Executive Artistic Director of New York Live Arts and Choreographer and Co-founder of the Bill T. Jones/Arnie Zane Dance Company Bill T. Jones joined Director of the Aspen Institute Arts Program and former New York City Ballet principal dancer Damian Woetzel in conversation at New York Live Arts to discuss “the decrepitude of art.”
This inaugural “Bill Chat” is the first in a series of discussions hosted by Jones, and the first in the collaboration between the Aspen Institute and Live Arts. The conversation’s subject refers to a statement by 20th century arts titan (and co-founder of the New York City Ballet) Lincoln Kirstein, commenting on modern art and the work of modern dancer and choreographer Merce Cunningham. The comment was made in an interview published in a book about the dancer written by James Klosty.
The theory of “decrepitude” is defined by Kirstein as “the insistence of personalism, expressionism, idiosyncrasy against the service of the de-selfed self.” This, in so many words, meant that such art ought to be freed of the influences of previous schools of thought and education, embracing an abstraction from expressive narrative and turning more toward introspection and personally defined values.
Jones and Woetzel discussed what this theory means for modern art in its transformative years. Jones referenced the Buddhist philosophy of finding oneself and destroying it in his discussion of originality: “[To me the] culture-at-large was so craven and mediocre that it wouldn’t recognize originality. There’s a whole kind of embattled notion that you had to, in order to be an artist, you had to be yourself and go someplace that is not approved by any academy,” said Jones.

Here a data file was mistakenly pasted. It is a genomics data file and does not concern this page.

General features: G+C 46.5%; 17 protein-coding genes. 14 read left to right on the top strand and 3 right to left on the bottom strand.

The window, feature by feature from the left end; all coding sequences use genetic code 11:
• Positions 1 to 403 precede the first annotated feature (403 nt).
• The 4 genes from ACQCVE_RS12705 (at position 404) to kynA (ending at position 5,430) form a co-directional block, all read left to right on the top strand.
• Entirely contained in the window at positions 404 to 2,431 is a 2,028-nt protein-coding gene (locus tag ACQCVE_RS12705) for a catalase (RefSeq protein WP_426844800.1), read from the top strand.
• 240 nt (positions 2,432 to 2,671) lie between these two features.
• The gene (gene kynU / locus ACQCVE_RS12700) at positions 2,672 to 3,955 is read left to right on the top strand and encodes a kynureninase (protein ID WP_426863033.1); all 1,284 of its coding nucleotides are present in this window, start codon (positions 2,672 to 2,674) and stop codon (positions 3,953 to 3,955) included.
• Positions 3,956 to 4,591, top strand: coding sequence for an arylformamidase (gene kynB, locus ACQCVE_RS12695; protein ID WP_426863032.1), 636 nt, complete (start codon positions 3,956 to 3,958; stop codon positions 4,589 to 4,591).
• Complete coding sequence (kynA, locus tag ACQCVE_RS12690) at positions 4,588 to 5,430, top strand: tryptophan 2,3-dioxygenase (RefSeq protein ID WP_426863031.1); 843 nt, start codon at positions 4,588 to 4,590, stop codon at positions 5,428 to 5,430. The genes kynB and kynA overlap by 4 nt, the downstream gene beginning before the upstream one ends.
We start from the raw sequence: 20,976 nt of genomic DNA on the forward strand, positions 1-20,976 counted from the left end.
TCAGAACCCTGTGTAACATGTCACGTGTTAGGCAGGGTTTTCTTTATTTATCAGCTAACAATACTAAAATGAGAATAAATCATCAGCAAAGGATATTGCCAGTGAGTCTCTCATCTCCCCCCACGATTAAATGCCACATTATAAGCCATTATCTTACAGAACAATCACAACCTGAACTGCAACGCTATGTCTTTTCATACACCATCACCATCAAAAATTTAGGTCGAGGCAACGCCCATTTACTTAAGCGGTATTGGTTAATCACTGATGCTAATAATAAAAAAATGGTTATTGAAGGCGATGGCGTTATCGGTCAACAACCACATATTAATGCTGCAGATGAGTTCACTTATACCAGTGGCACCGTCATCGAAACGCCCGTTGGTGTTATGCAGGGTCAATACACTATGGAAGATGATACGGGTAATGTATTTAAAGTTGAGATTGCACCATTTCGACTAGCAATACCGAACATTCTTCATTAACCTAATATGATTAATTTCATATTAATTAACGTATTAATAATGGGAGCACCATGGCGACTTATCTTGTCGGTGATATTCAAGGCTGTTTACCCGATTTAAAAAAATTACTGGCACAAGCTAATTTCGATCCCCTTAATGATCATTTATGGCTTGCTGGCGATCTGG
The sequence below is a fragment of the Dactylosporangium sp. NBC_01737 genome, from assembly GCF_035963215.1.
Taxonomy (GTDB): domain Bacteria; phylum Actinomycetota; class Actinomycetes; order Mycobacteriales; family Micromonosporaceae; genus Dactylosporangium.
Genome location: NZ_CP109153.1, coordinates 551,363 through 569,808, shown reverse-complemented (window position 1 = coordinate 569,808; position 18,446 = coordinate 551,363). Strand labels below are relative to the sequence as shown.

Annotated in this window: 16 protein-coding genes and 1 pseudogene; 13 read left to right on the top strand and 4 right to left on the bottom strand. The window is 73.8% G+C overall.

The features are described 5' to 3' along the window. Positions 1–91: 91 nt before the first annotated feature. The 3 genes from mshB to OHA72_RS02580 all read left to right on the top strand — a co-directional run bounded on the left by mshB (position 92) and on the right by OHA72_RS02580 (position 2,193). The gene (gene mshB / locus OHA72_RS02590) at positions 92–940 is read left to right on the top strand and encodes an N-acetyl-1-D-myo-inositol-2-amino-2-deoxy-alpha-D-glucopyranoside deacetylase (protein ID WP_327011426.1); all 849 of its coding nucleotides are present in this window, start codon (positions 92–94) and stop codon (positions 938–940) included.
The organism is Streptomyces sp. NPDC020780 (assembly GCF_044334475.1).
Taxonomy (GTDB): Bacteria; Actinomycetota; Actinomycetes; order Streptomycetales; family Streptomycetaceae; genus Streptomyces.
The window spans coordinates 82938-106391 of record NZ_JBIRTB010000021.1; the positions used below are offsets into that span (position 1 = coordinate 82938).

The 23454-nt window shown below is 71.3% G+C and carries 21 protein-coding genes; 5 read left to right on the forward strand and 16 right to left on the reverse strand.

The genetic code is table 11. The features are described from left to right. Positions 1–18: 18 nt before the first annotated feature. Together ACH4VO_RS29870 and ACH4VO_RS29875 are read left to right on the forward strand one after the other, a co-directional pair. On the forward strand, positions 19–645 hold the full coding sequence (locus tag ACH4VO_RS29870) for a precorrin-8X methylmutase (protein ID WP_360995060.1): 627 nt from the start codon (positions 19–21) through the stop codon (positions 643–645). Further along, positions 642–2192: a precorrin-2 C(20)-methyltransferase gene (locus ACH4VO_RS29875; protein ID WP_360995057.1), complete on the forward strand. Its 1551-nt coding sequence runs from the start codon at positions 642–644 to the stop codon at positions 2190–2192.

“It’s not about what Bill loves,” Jones continued, in discussing his creative process as the director of Live Arts, which presents a variety of dance in addition to performances by the Bill T. Jones/Arnie Zane Dance Company. “It is about the idea that this should be a place, a preserved domain, where people can do exactly what [Kirstein] said he wanted to do — give people the means and the wherewithal to make.”
The idea that “making” should be a detachment from one’s own personal desires and ego, and instead about the expression of what Woetzel called a “philosophy,” led the two to a discussion of “real dancing” and “good dancing,” and how ignoring both notions can be a key to creating art.
“A good port de bras (use of the arms in dancing) is the death of dancing. … I want to know that you have something to say,” said Woetzel, demonstrating “correct” yet unexpressive arm positions. He offered that nearly all art forms could benefit from the idea that expression is more important than technique — and that such an idea is, perhaps, the reason modern art is what it is. But, referring back to Kirstein, Woetzel stated that holding to a “non-decrepit” philosophy of creativity, as New York City Ballet’s founder and choreographer George Balanchine did, does not mean the art created is not revolutionary, expressive, and timelessly modern.